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PostPosted: 08 Sep 2020, 15:30 
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Iron Pips
Iron Pips
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Joined: 14 Jun 2010, 22:07
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Location: Göteborg, Sweden
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Blade: TSP Balsa 8.5
FH: Galaxy Jupiter II max
BH: Barna SuperGlanti 1.6
I have had my first tries with my two new balsa blades, Spinlord Ultra Balsa V (75 gram) and TSP Balsa 8.5 (66 gram). Both are nice blades and both have a thin wooden layer over a thin carbon layer, over a thick balsa core (5.5 mm in Spinlord and 8.5 mm in TSP). TSP has a super thin outer ply and carbon layer, while the outer layer on Spinlord is a little thicker but I think harder (koto) so it has more of the feeling of a "normal" blade.

I am new to balsa but I have been using a Sword Final Strike (74 gram) lately, it has a 10 mm balsa core and a thin layer of some dark hard wood as outer ply (walnut probably) without carbon. This blade is not in production any more. I have also tried a Donic Cayman briefly.

I use balsa blade now because I am slightly injured in lower back/waist, so the lower weight and lower throw helps a lot. I use frictionless anti on BH and usually this does not work well with balsa, but Barna Original SuperGlanti works very well, at least in 1.6 mm thickness.

I have been testing them with H3-50 and Yinhe Jupiter II, with SuperGlanti 1,6 mm on BH.

In general the Spinlord behaves and feels more like a "normal" blade in most parts and you need to put more force behind the stroke for that balsa feel to kick in. But the other two blades are more to the extreme, the Spinlord is more of a normal balsa blade.


Looping: All three blades are ok in this area, some spin and arc but not as with a Stiga Clipper. But the speed when you put some preassure behind the ball is great. At the same time you can brushloop and generate a descent amount of spin to confuse your opponent. It is actually very easy to confuse opponent with these blades, especially TSP and Sword, since the amount of spin vary a lot.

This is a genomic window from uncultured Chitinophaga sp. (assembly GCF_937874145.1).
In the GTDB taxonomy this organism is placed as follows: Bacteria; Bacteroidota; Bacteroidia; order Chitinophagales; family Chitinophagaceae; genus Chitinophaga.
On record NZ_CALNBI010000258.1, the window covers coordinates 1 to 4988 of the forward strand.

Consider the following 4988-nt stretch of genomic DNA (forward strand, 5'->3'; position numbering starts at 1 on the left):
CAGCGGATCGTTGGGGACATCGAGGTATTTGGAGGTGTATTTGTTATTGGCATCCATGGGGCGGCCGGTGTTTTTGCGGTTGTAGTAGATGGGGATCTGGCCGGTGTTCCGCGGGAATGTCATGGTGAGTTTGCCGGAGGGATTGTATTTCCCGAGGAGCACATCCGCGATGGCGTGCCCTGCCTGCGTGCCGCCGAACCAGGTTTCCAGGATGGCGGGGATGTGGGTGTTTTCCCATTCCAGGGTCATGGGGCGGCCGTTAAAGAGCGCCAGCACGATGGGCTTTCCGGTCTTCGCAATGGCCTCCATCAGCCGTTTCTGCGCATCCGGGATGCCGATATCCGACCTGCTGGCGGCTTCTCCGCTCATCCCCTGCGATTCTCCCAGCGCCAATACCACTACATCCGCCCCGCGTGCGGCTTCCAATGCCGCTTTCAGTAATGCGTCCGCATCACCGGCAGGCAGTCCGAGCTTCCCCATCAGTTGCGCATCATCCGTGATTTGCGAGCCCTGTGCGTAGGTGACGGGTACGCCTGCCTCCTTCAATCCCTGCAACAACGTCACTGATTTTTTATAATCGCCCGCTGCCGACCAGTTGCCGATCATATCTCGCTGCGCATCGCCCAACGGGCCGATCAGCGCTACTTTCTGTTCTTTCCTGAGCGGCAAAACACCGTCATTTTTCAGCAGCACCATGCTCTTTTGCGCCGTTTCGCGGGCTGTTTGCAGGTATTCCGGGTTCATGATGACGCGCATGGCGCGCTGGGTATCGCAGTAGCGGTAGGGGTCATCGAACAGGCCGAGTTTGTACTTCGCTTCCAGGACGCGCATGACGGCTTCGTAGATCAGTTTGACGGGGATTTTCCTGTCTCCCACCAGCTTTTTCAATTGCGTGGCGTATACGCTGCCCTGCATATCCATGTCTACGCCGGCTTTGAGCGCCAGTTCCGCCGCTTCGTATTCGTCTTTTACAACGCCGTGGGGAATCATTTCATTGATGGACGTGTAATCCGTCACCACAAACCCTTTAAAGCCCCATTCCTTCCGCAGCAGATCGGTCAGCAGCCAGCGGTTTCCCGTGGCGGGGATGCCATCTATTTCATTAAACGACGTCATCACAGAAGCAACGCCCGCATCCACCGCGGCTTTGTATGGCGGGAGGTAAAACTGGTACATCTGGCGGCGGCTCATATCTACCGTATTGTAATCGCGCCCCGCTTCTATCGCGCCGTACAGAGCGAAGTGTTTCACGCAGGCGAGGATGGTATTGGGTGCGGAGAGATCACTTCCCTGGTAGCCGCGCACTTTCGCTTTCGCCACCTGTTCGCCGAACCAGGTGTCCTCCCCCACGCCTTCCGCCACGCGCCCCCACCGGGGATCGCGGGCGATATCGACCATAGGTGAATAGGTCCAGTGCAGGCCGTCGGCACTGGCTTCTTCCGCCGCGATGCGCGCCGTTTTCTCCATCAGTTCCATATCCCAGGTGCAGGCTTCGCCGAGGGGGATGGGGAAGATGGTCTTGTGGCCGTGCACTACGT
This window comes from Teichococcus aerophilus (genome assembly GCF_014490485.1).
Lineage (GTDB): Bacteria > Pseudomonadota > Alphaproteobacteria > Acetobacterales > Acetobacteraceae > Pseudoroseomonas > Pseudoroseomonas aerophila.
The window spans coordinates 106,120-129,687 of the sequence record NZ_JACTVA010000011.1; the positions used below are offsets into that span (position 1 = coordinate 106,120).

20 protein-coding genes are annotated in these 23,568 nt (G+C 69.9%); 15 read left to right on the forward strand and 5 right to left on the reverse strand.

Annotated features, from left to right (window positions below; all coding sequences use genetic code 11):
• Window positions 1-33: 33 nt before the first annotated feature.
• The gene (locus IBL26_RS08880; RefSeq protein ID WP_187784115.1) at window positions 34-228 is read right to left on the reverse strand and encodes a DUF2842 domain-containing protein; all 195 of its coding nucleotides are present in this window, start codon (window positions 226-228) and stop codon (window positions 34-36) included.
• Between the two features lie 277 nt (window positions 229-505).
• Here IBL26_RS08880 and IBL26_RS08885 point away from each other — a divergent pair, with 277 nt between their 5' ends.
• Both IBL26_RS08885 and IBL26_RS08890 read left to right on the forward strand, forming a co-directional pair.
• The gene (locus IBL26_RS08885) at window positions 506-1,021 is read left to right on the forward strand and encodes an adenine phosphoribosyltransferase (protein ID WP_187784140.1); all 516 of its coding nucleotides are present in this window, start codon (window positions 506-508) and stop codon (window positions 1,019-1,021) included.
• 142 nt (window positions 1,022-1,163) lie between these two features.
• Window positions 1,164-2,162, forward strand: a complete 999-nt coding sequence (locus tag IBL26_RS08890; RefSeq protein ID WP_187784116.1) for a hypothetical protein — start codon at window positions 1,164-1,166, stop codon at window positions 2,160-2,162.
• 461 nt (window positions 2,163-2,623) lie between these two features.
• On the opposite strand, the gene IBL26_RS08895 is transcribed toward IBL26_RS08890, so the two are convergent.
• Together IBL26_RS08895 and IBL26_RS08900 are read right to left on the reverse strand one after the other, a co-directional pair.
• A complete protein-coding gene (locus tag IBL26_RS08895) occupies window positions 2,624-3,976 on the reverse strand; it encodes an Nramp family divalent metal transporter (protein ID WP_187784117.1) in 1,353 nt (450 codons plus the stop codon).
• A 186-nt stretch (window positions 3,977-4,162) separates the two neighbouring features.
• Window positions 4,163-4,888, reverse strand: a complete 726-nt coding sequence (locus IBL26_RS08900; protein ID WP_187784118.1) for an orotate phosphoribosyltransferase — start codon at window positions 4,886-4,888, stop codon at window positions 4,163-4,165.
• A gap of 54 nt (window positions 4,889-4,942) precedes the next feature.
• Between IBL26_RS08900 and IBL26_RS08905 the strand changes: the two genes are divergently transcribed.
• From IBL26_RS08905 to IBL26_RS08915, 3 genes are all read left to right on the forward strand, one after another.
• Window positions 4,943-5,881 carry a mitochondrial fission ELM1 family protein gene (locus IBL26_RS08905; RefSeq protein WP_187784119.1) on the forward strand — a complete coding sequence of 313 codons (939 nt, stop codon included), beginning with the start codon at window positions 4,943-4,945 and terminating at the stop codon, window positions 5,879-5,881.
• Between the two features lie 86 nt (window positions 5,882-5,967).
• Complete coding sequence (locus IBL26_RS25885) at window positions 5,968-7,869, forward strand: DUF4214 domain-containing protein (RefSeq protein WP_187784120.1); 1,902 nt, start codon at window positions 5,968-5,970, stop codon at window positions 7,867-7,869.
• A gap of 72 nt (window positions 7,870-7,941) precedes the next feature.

Looping against back spin is rather easy but you need to be careful or the ball will go long since it has less arc. But you can also use the backspin and more or less smack the ball like a hard flip.

Countering: This is soooo fun! TSP and especially Sword are very good here. You just find the right angle and the top of the arc, and smack the ball back. It shoots like a rocket :).
With chineese tacky rubbers you can also loop back with ordinary technique, just closing the bat and looping back. But this can be is a little more tricky than with other blades since you don't get the arc.

Blocking inverted: This is also very fun but you need to block with some force. Passive blocking against high spin loops can be rather tricky since the ball tend to go long. Having a light grip or touch don't seem to help much. But if you add some speed the ball goes flat, almost like you have a SP :). This is most pronounced with Sword but also woith TSP. With Spinlord you need to work more like with a normal wooden blade.